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Environment / Climate change

A short history of the drinking fountain

If you walk between the two main concourses of London’s Victoria train station, you may notice a conspicuous addition: a drinking fountain. As part of a new scheme, National Rail has introduced free drinking fountains to reduce the use of single use plastic water bottles. A deferential note from National Rail on Victoria’s new fountain reads: “With Compliments, Victoria Station”.

These objects have a historical connection with notions of a gift or offering – the philanthropic gesture. If you’re travelling through some of the UK’s other major stations, like in Glasgow Central or Bristol Temple Meads, keep an eye out for these new aquatic features.

A mile or two north of Victoria outside the Wallace Collection is another more archaic oddity, which tells us something of the history of these civic amenities: a Wallace Fountain, or Fontaine Wallace. In the early 1870s, fifty of these ornate yet gaudy neo-classical fountains were given to the city of Paris, after the siege during Franco-Prussian War and political violence during the Commune left the city beleaguered by disease and in ruins. The art collector and philanthropist Richard Wallace paid for the scheme; a Francophile and part-time resident of France, he saw his fountains as an opportunity to give back to the city he adored. The fountains have been a source of fascination and intrigue in the city since, with writers like Simone De Beauvoir and Louis Aragon discussing their symbolic meanings.

A Fontaine Wallace at Montmatre. Image: Wikimedia Commons.

Yet beyond personal expression, Wallace’s gift was also part of a wider mid- Victorian obsession with this form of hydro-philanthropy. Outbreaks of cholera in London in the early and mid 19th century – leading to John Snow’s famous discovery in Soho of the disease’s waterborne origin – meant a drive to provide urban infrastructure with clean drinking water, to solve a problem which had killed thousand of London residents.

The remnants of this period still dot our streets and parks, some working, some not. It was often Christian philanthropy that drove the construction of drinking fountains in 19th century Britain. If you look around a Victorian church, you will often find a drinking fountain built into a wall or standing alone on the green. It was church donations that partially funded the establishment of the Metropolitan Drinking Fountain and Cattle Trough Association in 1859, coinciding with the inauguration of London’s first fountain. Attended by thousands of people at St Sepulchre-without-Newgate Church in Holborn, Charles Dickens Junior, who was at the inauguration, shared the same passion and fascination for the metropolis as his father. He wrote of drinking fountains in his Dictionary of London:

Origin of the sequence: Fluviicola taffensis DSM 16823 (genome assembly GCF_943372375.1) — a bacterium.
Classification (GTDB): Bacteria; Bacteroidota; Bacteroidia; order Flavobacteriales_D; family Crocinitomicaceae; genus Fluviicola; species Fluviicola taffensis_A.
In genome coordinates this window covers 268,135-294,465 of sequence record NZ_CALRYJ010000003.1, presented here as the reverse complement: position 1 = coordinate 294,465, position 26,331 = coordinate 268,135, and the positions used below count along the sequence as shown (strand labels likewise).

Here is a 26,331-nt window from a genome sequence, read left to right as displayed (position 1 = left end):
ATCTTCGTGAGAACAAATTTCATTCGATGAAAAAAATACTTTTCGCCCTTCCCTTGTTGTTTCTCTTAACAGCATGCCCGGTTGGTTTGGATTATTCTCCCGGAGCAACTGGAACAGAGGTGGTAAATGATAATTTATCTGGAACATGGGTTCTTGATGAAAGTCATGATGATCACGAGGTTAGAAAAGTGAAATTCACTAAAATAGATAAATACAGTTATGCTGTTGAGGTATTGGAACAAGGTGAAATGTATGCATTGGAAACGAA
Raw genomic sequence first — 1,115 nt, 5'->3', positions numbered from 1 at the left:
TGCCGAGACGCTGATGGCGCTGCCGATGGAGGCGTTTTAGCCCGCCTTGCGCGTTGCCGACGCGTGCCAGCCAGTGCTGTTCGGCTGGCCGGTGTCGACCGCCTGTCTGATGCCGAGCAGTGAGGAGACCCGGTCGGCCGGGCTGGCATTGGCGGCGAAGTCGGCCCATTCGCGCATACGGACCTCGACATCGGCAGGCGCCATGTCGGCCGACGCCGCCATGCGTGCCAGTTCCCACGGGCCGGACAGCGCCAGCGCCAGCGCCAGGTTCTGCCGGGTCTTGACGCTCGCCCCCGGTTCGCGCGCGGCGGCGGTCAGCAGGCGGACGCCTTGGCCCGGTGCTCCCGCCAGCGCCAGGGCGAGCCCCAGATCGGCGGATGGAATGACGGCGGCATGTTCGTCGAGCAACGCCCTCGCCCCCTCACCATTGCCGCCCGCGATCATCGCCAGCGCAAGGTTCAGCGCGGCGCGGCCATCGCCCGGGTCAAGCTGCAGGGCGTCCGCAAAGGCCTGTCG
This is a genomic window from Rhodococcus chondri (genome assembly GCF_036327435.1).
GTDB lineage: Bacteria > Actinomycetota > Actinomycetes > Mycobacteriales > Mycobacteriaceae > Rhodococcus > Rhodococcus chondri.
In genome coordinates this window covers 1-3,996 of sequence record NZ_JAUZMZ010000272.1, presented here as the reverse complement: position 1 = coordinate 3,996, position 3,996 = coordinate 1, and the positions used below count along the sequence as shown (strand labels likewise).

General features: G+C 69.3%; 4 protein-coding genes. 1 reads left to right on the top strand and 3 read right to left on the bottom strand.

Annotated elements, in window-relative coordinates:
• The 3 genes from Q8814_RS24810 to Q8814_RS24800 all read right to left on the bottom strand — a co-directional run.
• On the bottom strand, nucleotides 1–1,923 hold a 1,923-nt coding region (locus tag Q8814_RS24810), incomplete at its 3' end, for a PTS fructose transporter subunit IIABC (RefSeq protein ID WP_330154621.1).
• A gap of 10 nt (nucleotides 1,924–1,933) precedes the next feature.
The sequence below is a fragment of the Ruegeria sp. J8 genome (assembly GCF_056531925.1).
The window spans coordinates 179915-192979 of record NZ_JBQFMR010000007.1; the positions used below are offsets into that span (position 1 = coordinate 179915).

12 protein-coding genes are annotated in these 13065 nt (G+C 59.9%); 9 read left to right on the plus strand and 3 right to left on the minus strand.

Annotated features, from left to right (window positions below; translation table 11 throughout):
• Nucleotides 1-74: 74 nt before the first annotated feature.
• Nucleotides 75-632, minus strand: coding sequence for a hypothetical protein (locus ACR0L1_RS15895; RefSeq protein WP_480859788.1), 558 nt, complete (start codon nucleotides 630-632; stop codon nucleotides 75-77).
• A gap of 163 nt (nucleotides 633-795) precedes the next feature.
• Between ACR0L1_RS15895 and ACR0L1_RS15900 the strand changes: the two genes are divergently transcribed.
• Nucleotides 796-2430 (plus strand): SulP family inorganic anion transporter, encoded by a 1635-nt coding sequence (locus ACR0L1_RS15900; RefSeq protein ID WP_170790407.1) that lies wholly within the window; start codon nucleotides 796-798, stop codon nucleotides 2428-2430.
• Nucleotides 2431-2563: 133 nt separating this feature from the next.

London was ill-provided with public drinking fountains and cattle troughs. This matter is now well looked after by the Metropolitan Drinking Fountain and Cattle Trough Association, which has erected and is now maintaining nearly 800 fountains and troughs, at which an enormous quantity of water is consumed daily. It is estimated that 300,000 people take advantage of the fountains on a summer’s day…”

Today, we could say that the UK’s cities are again relatively ill-provided with public drinking fountains. The Victorian enthusiasm waned throughout the 20th century, with infrastructure for household tap water and the explosion of bottled water making the scenes Dickens Jr describes a thing of the past.

But these objects do not inform us only of human attempts at democratisation of public amenities and societal harmony; as is the case today, access to clean drinking water represents social divides as much as it represents unification. For many years prior to the Metropolitan Drinking Fountain Association, London’s wealthy had access to fountains via fresh springs or wells in the wealthier suburbs. It was only following Snow’s discovery and public horror in face of cholera that meant poorer working classes were provided safe water to drink.


In parts of the USA, the Jim Crow laws enforced a system of racial apartheid up until the 1960s. Public spaces in the US became a series of racially demarcated zones, even further marginalising the position of black Americans. Of all images from this period of racist law making, none are starker than images of Americans queuing for and drinking from fountains designated under racial banners. Even acts as simple and mundane as drinking water succumbed to the segregation of the public.

Half a century on from the Civil Rights movement, perhaps these public amenities face an inclusive and greener future. Water companies in the USA and Europe are discussing bringing back public drinking fountains to reduce the use of single-use water bottles. London’s mayor Sadiq Khan announced in October a plan to build 100 new fountains across the city, with the installation of some already completed or underway. Khan wants to end the time of the “neglected” drinking fountain, re-introducing fountains in the capital to suit new trends of filling up re-usable bottles and reducing the use of plastic. With campaigns and activism for more environmental-minded action already beginning, new stories of the drinking fountain will begin to surface again.
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